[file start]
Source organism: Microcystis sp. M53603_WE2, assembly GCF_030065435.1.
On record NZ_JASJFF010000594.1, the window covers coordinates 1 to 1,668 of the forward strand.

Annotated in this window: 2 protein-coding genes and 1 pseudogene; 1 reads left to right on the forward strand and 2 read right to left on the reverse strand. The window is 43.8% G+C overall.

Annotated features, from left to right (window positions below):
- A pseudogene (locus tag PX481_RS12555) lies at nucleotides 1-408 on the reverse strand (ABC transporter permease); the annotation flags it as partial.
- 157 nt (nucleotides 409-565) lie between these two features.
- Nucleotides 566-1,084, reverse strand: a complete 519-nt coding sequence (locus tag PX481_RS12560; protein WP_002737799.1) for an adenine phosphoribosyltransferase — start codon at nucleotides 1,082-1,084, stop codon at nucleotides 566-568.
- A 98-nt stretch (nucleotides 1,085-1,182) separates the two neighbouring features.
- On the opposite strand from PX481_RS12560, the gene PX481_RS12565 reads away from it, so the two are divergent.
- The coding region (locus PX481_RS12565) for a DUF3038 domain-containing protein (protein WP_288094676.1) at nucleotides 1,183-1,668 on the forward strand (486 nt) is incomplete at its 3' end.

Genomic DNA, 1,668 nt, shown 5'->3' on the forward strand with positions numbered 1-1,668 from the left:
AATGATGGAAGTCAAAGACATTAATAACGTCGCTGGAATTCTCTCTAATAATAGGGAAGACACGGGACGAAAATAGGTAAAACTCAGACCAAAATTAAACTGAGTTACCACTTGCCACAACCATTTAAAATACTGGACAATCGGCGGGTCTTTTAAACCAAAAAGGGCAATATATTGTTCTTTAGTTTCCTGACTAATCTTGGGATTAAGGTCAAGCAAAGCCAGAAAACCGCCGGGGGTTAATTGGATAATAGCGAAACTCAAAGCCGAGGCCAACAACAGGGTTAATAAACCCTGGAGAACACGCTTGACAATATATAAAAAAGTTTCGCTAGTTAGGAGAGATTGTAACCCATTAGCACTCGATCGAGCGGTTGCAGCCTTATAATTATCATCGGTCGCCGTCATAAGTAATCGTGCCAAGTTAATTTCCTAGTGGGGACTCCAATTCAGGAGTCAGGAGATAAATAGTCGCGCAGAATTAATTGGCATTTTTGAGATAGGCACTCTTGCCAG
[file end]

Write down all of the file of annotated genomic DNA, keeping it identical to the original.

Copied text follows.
Source organism: Microcystis sp. M53603_WE2, assembly GCF_030065435.1.
On record NZ_JASJFF010000594.1, the window covers coordinates 1 to 1,668 of the forward strand.

Annotated in this window: 2 protein-coding genes and 1 pseudogene; 1 reads left to right on the forward strand and 2 read right to left on the reverse strand. The window is 43.8% G+C overall.

Annotated features, from left to right (window positions below):
- A pseudogene (locus tag PX481_RS12555) lies at nucleotides 1-408 on the reverse strand (ABC transporter permease); the annotation flags it as partial.
- 157 nt (nucleotides 409-565) lie between these two features.
- Nucleotides 566-1,084, reverse strand: a complete 519-nt coding sequence (locus tag PX481_RS12560; protein WP_002737799.1) for an adenine phosphoribosyltransferase — start codon at nucleotides 1,082-1,084, stop codon at nucleotides 566-568.
- A 98-nt stretch (nucleotides 1,085-1,182) separates the two neighbouring features.
- On the opposite strand from PX481_RS12560, the gene PX481_RS12565 reads away from it, so the two are divergent.
- The coding region (locus PX481_RS12565) for a DUF3038 domain-containing protein (protein WP_288094676.1) at nucleotides 1,183-1,668 on the forward strand (486 nt) is incomplete at its 3' end.

Genomic DNA, 1,668 nt, shown 5'->3' on the forward strand with positions numbered 1-1,668 from the left:
AATGATGGAAGTCAAAGACATTAATAACGTCGCTGGAATTCTCTCTAATAATAGGGAAGACACGGGACGAAAATAGGTAAAACTCAGACCAAAATTAAACTGAGTTACCACTTGCCACAACCATTTAAAATACTGGACAATCGGCGGGTCTTTTAAACCAAAAAGGGCAATATATTGTTCTTTAGTTTCCTGACTAATCTTGGGATTAAGGTCAAGCAAAGCCAGAAAACCGCCGGGGGTTAATTGGATAATAGCGAAACTCAAAGCCGAGGCCAACAACAGGGTTAATAAACCCTGGAGAACACGCTTGACAATATATAAAAAAGTTTCGCTAGTTAGGAGAGATTGTAACCCATTAGCACTCGATCGAGCGGTTGCAGCCTTATAATTATCATCGGTCGCCGTCATAAGTAATCGTGCCAAGTTAATTTCCTAGTGGGGACTCCAATTCAGGAGTCAGGAGATAAATAGTCGCGCAGAATTAATTGGCATTTTTGAGATAGGCACTCTTGCCAG